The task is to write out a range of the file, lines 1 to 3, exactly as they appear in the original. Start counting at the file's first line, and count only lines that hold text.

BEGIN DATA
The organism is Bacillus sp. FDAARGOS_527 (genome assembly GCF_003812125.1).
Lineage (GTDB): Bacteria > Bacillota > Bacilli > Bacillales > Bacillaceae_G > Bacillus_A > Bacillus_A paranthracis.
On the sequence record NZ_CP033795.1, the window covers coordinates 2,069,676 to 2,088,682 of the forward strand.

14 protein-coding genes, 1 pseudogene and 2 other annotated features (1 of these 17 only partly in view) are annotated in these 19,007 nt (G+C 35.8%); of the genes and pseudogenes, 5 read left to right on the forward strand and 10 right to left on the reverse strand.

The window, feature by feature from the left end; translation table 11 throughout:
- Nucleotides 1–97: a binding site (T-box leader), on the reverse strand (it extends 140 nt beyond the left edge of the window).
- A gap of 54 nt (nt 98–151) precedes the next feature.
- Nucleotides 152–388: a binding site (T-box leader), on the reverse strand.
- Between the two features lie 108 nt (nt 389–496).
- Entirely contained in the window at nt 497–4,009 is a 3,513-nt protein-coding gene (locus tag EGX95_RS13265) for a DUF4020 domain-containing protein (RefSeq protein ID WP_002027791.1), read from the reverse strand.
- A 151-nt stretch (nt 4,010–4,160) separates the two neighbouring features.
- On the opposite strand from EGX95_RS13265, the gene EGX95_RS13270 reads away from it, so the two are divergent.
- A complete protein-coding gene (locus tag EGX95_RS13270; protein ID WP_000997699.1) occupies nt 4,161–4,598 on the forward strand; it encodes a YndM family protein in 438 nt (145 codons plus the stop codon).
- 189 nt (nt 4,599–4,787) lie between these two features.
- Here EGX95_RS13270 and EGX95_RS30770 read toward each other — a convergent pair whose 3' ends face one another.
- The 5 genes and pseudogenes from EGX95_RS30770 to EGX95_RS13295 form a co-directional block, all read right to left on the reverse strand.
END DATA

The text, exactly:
The organism is Bacillus sp. FDAARGOS_527 (genome assembly GCF_003812125.1).
Lineage (GTDB): Bacteria > Bacillota > Bacilli > Bacillales > Bacillaceae_G > Bacillus_A > Bacillus_A paranthracis.
On the sequence record NZ_CP033795.1, the window covers coordinates 2,069,676 to 2,088,682 of the forward strand.